Bloomberg takes a good look at the fading chance to anything meaningful to reform the financial system, noting that “Two years after the start of the deepest recession since the 1930s, no U.S. or European authority has put in force a single measure that would transform the financial system…”
You can say that again. The story is framed around the towering figure (literally and metaphorically) of Paul Volcker, quasi-attached to an Obama administration run by people too close to Wall Street. A very good question for the press to put to Volcker is why he’s lending his credibility and veneer of toughness to such a team.
Because what he’s saying probably sends the Obama PR team into fits:
“There is a lot of evidence that financial weaknesses brought us to the brink of a great depression,” Volcker, 82, said Dec. 8. at a conference in West Sussex, England. He told executives there that the changes they’ve proposed are “like a dimple.”
Bloomberg is good to point out the important caveat that it took years after the Great Depression (or at least the stock market crashed) began in 1929 for major reforms to be implemented.
But it goofs by quoting a CATO think-tanker talking about the need to take things slow. It’s fine to quote him, but It should have spelled out that CATO is a libertarian organization opposed in principle to most government regulations.
The flipside of the coin is that the story quotes Bernie Sanders, Socialist, of Vermont, but just labels him an “Independent.” Hey, Joe Lieberman is an Independent, for crying out loud. Not all readers are politically tuned-in enough to know where Sanders is coming from or what CATO is. There are others who aren’t clearly identified here. It’s Bloomberg’s responsibility to tell them.
But you’ve got to hand it to them for quoting a guy who’s been in the trenches since the first Black Monday:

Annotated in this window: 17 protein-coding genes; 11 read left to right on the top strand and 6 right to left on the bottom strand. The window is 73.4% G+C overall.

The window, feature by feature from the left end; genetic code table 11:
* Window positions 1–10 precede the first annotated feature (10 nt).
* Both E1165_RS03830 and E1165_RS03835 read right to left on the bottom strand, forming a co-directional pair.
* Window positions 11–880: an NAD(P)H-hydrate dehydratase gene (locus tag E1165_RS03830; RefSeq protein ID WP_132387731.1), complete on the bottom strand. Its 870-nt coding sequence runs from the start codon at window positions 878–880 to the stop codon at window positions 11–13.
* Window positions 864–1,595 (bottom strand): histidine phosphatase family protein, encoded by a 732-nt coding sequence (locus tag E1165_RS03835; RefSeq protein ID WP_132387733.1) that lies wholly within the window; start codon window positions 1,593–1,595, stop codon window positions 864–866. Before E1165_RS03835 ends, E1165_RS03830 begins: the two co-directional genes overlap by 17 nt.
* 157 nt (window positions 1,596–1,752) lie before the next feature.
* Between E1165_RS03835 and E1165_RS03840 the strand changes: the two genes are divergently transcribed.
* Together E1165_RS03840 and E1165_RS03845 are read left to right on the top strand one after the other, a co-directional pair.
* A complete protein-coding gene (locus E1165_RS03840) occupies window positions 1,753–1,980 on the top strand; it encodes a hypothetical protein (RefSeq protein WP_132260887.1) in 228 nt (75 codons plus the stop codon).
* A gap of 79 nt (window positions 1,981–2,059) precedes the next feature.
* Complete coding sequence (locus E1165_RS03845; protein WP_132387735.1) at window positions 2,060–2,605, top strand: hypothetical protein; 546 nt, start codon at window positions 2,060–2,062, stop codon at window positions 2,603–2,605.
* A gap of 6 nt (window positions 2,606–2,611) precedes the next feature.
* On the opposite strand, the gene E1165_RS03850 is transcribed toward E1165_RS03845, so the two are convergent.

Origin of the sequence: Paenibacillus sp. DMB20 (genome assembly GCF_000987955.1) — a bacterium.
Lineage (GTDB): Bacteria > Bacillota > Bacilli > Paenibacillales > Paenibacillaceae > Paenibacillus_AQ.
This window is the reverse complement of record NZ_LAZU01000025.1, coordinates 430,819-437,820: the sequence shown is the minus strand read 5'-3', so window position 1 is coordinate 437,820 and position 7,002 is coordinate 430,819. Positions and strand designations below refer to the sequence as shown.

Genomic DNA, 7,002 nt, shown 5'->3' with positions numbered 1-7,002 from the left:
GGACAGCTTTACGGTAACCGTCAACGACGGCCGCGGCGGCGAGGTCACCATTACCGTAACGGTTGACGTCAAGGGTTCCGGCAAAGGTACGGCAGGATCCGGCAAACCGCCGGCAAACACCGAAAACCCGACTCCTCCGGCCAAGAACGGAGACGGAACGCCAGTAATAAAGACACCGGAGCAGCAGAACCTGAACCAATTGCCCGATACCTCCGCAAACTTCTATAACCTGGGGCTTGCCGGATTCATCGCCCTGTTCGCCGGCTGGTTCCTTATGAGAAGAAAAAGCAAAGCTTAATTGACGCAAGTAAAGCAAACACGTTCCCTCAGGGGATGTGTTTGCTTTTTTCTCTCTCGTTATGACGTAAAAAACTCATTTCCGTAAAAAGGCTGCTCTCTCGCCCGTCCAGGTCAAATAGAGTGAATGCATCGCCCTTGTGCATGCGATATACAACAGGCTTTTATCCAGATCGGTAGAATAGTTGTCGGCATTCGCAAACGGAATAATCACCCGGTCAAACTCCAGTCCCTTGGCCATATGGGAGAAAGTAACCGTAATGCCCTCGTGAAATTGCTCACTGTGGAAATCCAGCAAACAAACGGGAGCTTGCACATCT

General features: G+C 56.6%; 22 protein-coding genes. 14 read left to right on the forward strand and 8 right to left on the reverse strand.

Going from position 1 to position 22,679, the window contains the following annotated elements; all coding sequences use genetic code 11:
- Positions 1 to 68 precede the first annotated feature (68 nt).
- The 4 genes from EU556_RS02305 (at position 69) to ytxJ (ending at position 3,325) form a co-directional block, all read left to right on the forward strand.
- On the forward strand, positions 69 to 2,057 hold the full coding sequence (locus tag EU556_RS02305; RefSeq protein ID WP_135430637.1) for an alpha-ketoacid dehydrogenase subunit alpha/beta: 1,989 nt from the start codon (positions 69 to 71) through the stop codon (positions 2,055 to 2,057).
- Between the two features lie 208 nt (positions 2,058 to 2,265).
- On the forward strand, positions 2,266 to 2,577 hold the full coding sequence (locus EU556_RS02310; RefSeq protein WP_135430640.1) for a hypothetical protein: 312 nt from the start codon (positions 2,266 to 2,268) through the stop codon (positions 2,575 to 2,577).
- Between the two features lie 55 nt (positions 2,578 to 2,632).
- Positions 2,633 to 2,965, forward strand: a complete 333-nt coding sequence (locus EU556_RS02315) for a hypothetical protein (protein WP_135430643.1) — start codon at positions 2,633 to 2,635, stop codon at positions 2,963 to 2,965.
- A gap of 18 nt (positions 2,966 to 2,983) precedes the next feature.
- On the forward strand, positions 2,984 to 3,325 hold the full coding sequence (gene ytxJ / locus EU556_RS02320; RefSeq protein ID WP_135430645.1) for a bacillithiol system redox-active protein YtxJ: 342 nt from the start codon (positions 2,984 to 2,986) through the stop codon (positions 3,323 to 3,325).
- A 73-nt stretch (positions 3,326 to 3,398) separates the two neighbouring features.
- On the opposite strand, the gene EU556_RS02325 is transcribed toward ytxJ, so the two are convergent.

Governments should separate deposit-taking banks from those that use their own money to trade and issue securities, said Irving Kahn, 103, who has worked on Wall Street since 1928.
“I wouldn’t lend you a dime if I knew you loved to gamble at a casino,” said Kahn, the chairman of investment advisers Kahn Brothers Group Inc., in an interview.
Bloomberg, as is not uncommon, does not do a very good job putting this story together. It doesn’t read very well. But its heart is in the right place, its thrust is true, and it’s an important story to keep hammering home. And it has a decent chart rounding up the efforts going on here and around the globe.
True reform—a Glass-Steagall II, low caps on bank size, reining in securitization, empowering a consumer regulator with teeth, disincentivizing debt in the tax code, eliminating or cracking down on credit-default swaps, a “Tobin” transaction tax, compensation reform, etc.—hasn’t happened.
And it’s unlikely to happen.Ryan Chittum is a former Wall Street Journal reporter, and deputy editor of The Audit, CJR's business section. If you see notable business journalism, give him a heads-up at email@example.com. Follow him on Twitter at @ryanchittum.